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Computational Technology Reviews
ISSN 2044-8430
Computational Technology Reviews
Volume 3, 2011
Some Properties of Krylov Projection Methods for Large Linear Systems
J. Erhel

INRIA, Campus de Beaulieu, Rennes, France

Full Bibliographic Reference for this paper
J. Erhel, "Some Properties of Krylov Projection Methods for Large Linear Systems", Computational Technology Reviews, vol. 3, pp. 41-70, 2011. doi:10.4203/ctr.3.3
Keywords: linear solver, Krylov subspace, Galerkin condition, preconditioning, parallel computing.

Solving a linear system is at the heart of many scientific and engineering applications. Generally, this operation is the most time and memory consuming part of the simulation. In computational science and engineering, the system size is quite large, ranging from 103 to 109 and more, thus requiring petascale and soon exascale computing resources. The matrix of the system is sparse, in other words, many coefficients are zero; several adapted sparse storage schemes exist and algorithms must deal with these specific ways of storing only nonzero elements. Algorithms also depend on the type of the matrix. Indeed, the matrix can be symmetric positive definite (SPD), if it arises for example from an elliptic or parabolic problem (diffusion, flow in porous media, etc.). It can also be symmetric but indefinite if it arises for example from a saddle point problem. Otherwise, it is nonsymmetric, for example when the underlying problem is hyperbolic (advection, etc.).

Several methods and solvers exist for these linear systems. They can be divided into three classes: direct, iterative or semi-iterative. Direct methods are highly robust and efficient but require a large memory space. Moreover, the complexity increases rapidly with the size of the system. Software like SuiteSparse for sequential computers (used in Matlab), SuperLU and Mumps for sequential or parallel computers, are widely used in computational science and engineering. Iterative methods of the multigrid type are often efficient and scalable; software like HYPRE, implementing geometric and algebraic multigrid, is also widely used; multigrid methods are competitive compared to direct methods, especially for elliptic problems. Semi-iterative methods such as subdomain methods are hybrid direct-iterative methods which can be good tradeoffs.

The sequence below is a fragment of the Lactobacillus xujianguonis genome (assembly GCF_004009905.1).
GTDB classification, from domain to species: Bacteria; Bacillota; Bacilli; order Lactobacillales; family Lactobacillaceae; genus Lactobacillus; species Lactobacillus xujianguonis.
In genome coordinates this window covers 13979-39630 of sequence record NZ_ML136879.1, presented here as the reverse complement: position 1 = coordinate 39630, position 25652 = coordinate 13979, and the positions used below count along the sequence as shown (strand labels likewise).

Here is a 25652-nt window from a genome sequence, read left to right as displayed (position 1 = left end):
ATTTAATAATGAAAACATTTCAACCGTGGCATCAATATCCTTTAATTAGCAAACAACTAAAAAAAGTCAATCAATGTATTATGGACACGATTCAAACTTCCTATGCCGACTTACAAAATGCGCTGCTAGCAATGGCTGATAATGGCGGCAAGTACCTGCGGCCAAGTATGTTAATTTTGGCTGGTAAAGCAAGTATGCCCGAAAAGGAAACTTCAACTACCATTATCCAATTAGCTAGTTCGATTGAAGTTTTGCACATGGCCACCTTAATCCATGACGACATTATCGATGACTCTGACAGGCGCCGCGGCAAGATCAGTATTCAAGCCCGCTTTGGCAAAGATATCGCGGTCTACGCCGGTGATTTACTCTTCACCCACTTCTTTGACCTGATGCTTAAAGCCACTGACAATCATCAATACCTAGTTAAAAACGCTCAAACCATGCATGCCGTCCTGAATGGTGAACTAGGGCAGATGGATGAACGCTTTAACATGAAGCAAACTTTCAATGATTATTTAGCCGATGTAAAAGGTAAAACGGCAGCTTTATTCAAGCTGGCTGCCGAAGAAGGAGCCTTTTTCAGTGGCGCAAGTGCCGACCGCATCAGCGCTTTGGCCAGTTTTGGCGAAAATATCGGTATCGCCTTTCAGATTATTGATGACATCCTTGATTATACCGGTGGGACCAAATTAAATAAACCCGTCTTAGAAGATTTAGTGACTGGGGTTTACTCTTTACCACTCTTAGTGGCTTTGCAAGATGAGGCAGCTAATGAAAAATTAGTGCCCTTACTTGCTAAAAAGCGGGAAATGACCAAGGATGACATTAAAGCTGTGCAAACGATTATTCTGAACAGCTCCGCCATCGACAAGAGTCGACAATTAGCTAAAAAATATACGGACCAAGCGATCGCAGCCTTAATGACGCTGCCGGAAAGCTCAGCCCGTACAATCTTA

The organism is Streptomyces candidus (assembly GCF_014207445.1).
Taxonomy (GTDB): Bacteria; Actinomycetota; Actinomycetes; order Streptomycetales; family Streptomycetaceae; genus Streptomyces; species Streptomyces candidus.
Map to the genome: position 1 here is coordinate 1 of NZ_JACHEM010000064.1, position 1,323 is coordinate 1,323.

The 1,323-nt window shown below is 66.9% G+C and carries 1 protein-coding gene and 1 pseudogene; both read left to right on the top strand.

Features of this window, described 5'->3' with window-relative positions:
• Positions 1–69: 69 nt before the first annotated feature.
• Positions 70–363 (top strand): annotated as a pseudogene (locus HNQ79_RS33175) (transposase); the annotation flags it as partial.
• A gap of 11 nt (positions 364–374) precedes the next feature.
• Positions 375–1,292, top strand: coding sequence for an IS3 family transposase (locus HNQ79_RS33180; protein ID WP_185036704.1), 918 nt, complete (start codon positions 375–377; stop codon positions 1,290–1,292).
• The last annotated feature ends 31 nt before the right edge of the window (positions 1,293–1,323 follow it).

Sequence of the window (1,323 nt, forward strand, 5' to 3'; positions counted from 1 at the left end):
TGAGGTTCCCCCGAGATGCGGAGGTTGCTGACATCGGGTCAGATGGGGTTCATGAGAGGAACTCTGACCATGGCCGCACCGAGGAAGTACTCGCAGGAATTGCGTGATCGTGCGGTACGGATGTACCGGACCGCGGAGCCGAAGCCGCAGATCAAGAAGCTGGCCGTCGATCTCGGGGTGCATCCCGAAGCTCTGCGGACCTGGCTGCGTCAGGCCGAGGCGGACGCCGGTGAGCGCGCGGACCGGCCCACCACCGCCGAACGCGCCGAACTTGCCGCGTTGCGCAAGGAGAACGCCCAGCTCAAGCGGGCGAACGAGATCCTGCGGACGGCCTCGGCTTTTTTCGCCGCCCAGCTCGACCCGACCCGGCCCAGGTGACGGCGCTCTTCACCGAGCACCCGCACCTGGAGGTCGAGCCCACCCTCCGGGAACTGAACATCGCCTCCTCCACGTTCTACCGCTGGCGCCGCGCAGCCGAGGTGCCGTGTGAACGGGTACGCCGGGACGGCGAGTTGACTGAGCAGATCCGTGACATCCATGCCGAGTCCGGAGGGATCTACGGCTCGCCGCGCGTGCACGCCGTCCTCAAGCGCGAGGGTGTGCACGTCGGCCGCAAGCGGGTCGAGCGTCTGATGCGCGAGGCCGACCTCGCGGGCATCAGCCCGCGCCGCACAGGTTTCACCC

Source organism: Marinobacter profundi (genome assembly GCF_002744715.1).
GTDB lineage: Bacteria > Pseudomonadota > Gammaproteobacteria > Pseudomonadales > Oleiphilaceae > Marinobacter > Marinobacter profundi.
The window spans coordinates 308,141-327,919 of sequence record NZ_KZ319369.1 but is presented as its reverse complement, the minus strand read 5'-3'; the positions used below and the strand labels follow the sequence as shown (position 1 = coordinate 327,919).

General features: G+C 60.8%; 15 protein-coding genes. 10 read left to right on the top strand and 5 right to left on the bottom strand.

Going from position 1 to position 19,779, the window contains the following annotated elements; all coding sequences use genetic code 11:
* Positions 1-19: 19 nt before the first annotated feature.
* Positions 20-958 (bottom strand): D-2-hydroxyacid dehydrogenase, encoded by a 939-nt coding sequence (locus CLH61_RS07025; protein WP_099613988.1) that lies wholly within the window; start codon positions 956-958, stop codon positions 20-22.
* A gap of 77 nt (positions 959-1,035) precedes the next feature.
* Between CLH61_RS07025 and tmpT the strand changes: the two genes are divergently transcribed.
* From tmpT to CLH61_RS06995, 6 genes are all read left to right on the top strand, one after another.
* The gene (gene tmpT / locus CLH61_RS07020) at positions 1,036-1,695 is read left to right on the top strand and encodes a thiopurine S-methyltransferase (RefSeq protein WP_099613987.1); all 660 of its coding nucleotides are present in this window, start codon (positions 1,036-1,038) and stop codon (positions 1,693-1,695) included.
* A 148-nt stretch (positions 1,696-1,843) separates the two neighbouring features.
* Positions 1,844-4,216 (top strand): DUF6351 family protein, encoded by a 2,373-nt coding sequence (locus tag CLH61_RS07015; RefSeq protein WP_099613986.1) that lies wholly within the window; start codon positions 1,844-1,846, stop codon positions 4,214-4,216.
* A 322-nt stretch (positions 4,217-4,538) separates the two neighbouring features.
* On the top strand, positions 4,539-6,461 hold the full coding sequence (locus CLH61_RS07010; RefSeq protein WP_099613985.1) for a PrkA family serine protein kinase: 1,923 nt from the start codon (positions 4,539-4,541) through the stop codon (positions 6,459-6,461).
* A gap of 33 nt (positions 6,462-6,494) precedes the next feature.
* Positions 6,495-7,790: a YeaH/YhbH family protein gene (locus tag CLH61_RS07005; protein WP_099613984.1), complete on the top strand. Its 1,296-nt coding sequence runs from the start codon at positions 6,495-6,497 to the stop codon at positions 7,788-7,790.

This paper focuses on some properties of Krylov iterative methods. Iterative methods of the Krylov type require less memory than direct methods, but iterations increase rapidly with the size of the system. The convergence rate and the accuracy of the results depend on the condition number which can magnify at large scale. Therefore, it is essential to combine these methods with a preconditioner; the idea is to solve another system, close to the original one, but which is easier to solve; also, on parallel computers, it must be scalable. In Krylov iterative methods, the matrix is not transformed but the kernel operation is the matrix-vector product; thus it is possible to use matrix-free versions without storing the matrix. However, preconditioning will sometimes require the matrix.

Krylov methods are described in many books. In this survey, we choose the framework of polynomial and projection methods. We first give general properties. Then, we study specific methods for the three different types of matrices: the case of SPD matrices is analyzed first, followed by the case of symmetric indefinite matrices. The general case of nonsymmetric matrices is studied with the description of several Krylov methods. Finally, some practical issues, preconditioning and parallelism are discussed.

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